Other stories filed under Baseball
Other stories filed under Sports
December 16, 2016
After becoming baseball’s youngest ever general manager at age 28, Jon Daniels was just getting started. The Texas Rangers executive, now in his 11th year at the position, has been at the helm for the most successful stretch in Rangers’ history, including back-to-back American League championships in 2010 and 2011.
With a free agent class that looks to be as volatile as ever, Daniels and his staff are beginning to get geared up for the 2017 season following their first round exit at the hands of the Toronto Blue Jays two months ago.
What is the biggest aspect of business you learned from Cornell/early business days that helped you to the position you are today?
More than any class, or any single experience like early jobs, it was just kind of the people I was around. You hear the phrase ‘right place, right time’ used as far as getting an opportunity and making the most of it, but I think it’s really about the right people. I was fortunate to be around a lot of the right people growing up, whether it’s my family, or different teachers or friends, the circle of people that I was around in college and in early jobs, I learned a lot of things from. Probably more than anything, just the value of relationships, the value of unique people in your life, that’s probably the single biggest thing that’s shaped me.
So would you say your ability to make it up through the Rangers’ organization so quickly was due to not only the circumstances of the organization at the time, but just the connections you had and the people that shaped you?
I think so. It was a genuine curiosity and desire to learn, a willingness to ask a lot of questions and be open to knowing what I didn’t know. That was a big thing. But all those things and the circumstances of the organization played into it.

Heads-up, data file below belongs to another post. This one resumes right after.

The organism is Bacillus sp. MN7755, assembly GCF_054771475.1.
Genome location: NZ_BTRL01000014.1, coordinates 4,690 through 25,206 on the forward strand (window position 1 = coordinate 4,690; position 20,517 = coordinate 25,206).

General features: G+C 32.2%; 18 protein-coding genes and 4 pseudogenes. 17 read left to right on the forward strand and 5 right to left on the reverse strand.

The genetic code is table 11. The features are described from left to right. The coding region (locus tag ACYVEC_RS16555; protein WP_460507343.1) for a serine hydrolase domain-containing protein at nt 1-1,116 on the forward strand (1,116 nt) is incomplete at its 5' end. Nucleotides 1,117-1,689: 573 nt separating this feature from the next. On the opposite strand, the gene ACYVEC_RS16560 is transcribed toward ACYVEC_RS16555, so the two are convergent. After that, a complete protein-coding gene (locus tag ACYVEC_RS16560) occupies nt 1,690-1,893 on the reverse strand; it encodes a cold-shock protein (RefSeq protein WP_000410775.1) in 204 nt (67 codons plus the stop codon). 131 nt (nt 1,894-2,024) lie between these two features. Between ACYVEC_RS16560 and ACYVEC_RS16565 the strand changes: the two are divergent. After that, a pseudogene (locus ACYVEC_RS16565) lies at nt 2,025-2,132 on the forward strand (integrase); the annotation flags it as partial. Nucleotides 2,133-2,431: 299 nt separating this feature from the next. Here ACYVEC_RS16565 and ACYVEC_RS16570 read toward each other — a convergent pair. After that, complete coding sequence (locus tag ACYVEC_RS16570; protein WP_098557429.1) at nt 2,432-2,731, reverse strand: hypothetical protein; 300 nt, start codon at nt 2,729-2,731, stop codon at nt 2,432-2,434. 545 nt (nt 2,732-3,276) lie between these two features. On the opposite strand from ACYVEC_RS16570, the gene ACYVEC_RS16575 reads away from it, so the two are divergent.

From the start of your career in baseball until now, what would you say is the biggest thing that has changed in the last 15 years?
The two biggest things that have changed are technology and just the economics. The sheer scale of the dollars spent both at player level [with] big league contracts, internationally and operations, we have a much bigger staff that cover a lot of different things. With the revenue increase, everything is bigger. There’s a bigger scale, bigger consequences for bad decisions, the economics of the game have changed dramatically. The other piece is technology, both on the business side, but especially on how we measure the game, what attributes we value in the game, in players, and on the medical side, with medical technology, certain injuries [and] surgeries were a death sentence at one point, but now guys back bounce from. The economics and technology are broad areas, but have changed over a period of time.
You mentioned the attributes of players that you value. As far as high school guys in the draft, especially pitchers, what would you say is the attribute you value the most?
How easily they do it, whatever it is they do, whether they’re more of a stuff guy, a velocity guy, a breaking ball, just how easily they do it versus how hard do they have to work to reach back for whatever it is that they’re having success with. The guys that do it easier, as they grow, as their bodies mature, it’s going to help them. The guys that it’s harder for them, they have to work harder, there’s less upside projection [for] their ability to learn, add a pitch later on. The guys that it comes easier for at a younger age, it generally bodes well for their ability to get better as they go on.